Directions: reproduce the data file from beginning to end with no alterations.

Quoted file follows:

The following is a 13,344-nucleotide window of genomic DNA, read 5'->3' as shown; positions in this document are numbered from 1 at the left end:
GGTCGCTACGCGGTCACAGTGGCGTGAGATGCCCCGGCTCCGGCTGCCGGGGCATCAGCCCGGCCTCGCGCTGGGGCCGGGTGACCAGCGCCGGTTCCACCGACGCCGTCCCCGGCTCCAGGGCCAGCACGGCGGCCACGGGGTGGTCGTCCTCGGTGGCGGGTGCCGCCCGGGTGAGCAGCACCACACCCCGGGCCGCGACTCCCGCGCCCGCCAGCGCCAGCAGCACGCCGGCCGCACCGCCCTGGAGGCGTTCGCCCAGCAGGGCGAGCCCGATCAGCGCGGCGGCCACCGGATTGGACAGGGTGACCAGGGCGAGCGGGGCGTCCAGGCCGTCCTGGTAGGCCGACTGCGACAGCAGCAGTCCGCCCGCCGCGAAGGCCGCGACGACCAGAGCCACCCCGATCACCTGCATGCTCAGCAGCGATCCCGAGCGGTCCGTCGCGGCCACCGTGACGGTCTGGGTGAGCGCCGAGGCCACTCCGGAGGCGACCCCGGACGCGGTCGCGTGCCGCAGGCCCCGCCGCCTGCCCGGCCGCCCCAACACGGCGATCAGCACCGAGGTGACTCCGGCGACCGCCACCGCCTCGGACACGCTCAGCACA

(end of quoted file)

The following is a 13,344-nucleotide window of genomic DNA, read 5'->3' as shown; positions in this document are numbered from 1 at the left end:
GGTCGCTACGCGGTCACAGTGGCGTGAGATGCCCCGGCTCCGGCTGCCGGGGCATCAGCCCGGCCTCGCGCTGGGGCCGGGTGACCAGCGCCGGTTCCACCGACGCCGTCCCCGGCTCCAGGGCCAGCACGGCGGCCACGGGGTGGTCGTCCTCGGTGGCGGGTGCCGCCCGGGTGAGCAGCACCACACCCCGGGCCGCGACTCCCGCGCCCGCCAGCGCCAGCAGCACGCCGGCCGCACCGCCCTGGAGGCGTTCGCCCAGCAGGGCGAGCCCGATCAGCGCGGCGGCCACCGGATTGGACAGGGTGACCAGGGCGAGCGGGGCGTCCAGGCCGTCCTGGTAGGCCGACTGCGACAGCAGCAGTCCGCCCGCCGCGAAGGCCGCGACGACCAGAGCCACCCCGATCACCTGCATGCTCAGCAGCGATCCCGAGCGGTCCGTCGCGGCCACCGTGACGGTCTGGGTGAGCGCCGAGGCCACTCCGGAGGCGACCCCGGACGCGGTCGCGTGCCGCAGGCCCCGCCGCCTGCCCGGCCGCCCCAACACGGCGATCAGCACCGAGGTGACTCCGGCGACCGCCACCGCCTCGGACACGCTCAGCACA